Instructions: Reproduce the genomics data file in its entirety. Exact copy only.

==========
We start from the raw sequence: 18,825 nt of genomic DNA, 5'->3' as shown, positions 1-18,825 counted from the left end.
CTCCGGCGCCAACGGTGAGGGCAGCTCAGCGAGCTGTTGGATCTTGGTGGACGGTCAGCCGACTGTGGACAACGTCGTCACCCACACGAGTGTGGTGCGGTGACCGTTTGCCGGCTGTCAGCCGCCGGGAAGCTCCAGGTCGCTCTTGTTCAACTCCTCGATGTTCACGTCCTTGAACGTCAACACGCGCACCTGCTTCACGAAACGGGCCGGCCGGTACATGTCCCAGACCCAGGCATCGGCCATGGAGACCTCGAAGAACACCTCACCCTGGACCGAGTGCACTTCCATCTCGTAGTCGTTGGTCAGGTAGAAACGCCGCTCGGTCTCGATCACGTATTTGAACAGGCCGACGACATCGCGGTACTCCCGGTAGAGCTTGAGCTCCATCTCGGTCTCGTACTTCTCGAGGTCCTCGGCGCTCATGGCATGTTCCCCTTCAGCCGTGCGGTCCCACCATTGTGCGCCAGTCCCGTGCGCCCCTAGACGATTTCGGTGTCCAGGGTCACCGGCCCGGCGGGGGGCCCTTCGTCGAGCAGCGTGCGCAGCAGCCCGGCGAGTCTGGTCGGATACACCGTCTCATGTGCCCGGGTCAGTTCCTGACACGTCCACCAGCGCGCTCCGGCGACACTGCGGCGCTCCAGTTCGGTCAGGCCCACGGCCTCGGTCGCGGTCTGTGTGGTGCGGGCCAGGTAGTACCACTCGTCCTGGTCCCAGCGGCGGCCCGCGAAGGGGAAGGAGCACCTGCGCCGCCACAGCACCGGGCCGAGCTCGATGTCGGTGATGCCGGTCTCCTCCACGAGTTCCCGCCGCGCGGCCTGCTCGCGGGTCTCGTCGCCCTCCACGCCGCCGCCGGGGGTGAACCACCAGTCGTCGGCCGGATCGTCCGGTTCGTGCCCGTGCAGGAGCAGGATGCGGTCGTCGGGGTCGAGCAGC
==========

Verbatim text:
We start from the raw sequence: 18,825 nt of genomic DNA, 5'->3' as shown, positions 1-18,825 counted from the left end.
CTCCGGCGCCAACGGTGAGGGCAGCTCAGCGAGCTGTTGGATCTTGGTGGACGGTCAGCCGACTGTGGACAACGTCGTCACCCACACGAGTGTGGTGCGGTGACCGTTTGCCGGCTGTCAGCCGCCGGGAAGCTCCAGGTCGCTCTTGTTCAACTCCTCGATGTTCACGTCCTTGAACGTCAACACGCGCACCTGCTTCACGAAACGGGCCGGCCGGTACATGTCCCAGACCCAGGCATCGGCCATGGAGACCTCGAAGAACACCTCACCCTGGACCGAGTGCACTTCCATCTCGTAGTCGTTGGTCAGGTAGAAACGCCGCTCGGTCTCGATCACGTATTTGAACAGGCCGACGACATCGCGGTACTCCCGGTAGAGCTTGAGCTCCATCTCGGTCTCGTACTTCTCGAGGTCCTCGGCGCTCATGGCATGTTCCCCTTCAGCCGTGCGGTCCCACCATTGTGCGCCAGTCCCGTGCGCCCCTAGACGATTTCGGTGTCCAGGGTCACCGGCCCGGCGGGGGGCCCTTCGTCGAGCAGCGTGCGCAGCAGCCCGGCGAGTCTGGTCGGATACACCGTCTCATGTGCCCGGGTCAGTTCCTGACACGTCCACCAGCGCGCTCCGGCGACACTGCGGCGCTCCAGTTCGGTCAGGCCCACGGCCTCGGTCGCGGTCTGTGTGGTGCGGGCCAGGTAGTACCACTCGTCCTGGTCCCAGCGGCGGCCCGCGAAGGGGAAGGAGCACCTGCGCCGCCACAGCACCGGGCCGAGCTCGATGTCGGTGATGCCGGTCTCCTCCACGAGTTCCCGCCGCGCGGCCTGCTCGCGGGTCTCGTCGCCCTCCACGCCGCCGCCGGGGGTGAACCACCAGTCGTCGGCCGGATCGTCCGGTTCGTGCCCGTGCAGGAGCAGGATGCGGTCGTCGGGGTCGAGCAGC